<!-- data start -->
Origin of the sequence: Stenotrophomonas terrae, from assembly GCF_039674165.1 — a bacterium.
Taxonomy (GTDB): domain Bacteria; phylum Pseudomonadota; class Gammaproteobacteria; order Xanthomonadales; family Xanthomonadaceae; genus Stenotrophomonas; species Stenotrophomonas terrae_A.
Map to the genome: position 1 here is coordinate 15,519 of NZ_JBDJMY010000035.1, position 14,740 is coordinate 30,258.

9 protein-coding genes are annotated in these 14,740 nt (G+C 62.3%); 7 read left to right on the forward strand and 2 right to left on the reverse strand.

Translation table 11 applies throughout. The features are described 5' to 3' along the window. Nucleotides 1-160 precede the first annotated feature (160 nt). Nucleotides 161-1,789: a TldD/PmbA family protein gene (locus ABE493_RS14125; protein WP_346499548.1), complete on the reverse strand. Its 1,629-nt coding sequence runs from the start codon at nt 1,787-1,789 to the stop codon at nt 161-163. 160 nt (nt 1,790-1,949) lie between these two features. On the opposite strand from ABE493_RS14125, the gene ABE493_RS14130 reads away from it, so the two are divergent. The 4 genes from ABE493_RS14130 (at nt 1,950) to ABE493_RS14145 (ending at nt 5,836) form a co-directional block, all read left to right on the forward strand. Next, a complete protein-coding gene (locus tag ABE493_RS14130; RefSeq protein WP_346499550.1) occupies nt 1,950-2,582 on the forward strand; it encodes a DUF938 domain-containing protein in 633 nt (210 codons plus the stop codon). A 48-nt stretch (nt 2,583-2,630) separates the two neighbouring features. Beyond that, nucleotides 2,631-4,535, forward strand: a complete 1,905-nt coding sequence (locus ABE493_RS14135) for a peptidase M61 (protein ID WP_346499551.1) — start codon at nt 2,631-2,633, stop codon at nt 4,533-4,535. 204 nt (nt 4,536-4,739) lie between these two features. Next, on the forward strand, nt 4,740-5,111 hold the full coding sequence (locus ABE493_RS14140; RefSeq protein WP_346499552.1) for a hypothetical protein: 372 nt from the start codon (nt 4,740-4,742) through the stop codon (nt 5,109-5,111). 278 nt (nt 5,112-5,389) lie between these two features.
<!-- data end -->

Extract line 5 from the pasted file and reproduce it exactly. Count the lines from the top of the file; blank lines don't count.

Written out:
Translation table 11 applies throughout. The features are described 5' to 3' along the window. Nucleotides 1-160 precede the first annotated feature (160 nt). Nucleotides 161-1,789: a TldD/PmbA family protein gene (locus ABE493_RS14125; protein WP_346499548.1), complete on the reverse strand. Its 1,629-nt coding sequence runs from the start codon at nt 1,787-1,789 to the stop codon at nt 161-163. 160 nt (nt 1,790-1,949) lie between these two features. On the opposite strand from ABE493_RS14125, the gene ABE493_RS14130 reads away from it, so the two are divergent. The 4 genes from ABE493_RS14130 (at nt 1,950) to ABE493_RS14145 (ending at nt 5,836) form a co-directional block, all read left to right on the forward strand. Next, a complete protein-coding gene (locus tag ABE493_RS14130; RefSeq protein WP_346499550.1) occupies nt 1,950-2,582 on the forward strand; it encodes a DUF938 domain-containing protein in 633 nt (210 codons plus the stop codon). A 48-nt stretch (nt 2,583-2,630) separates the two neighbouring features. Beyond that, nucleotides 2,631-4,535, forward strand: a complete 1,905-nt coding sequence (locus ABE493_RS14135) for a peptidase M61 (protein ID WP_346499551.1) — start codon at nt 2,631-2,633, stop codon at nt 4,533-4,535. 204 nt (nt 4,536-4,739) lie between these two features. Next, on the forward strand, nt 4,740-5,111 hold the full coding sequence (locus ABE493_RS14140; RefSeq protein WP_346499552.1) for a hypothetical protein: 372 nt from the start codon (nt 4,740-4,742) through the stop codon (nt 5,109-5,111). 278 nt (nt 5,112-5,389) lie between these two features.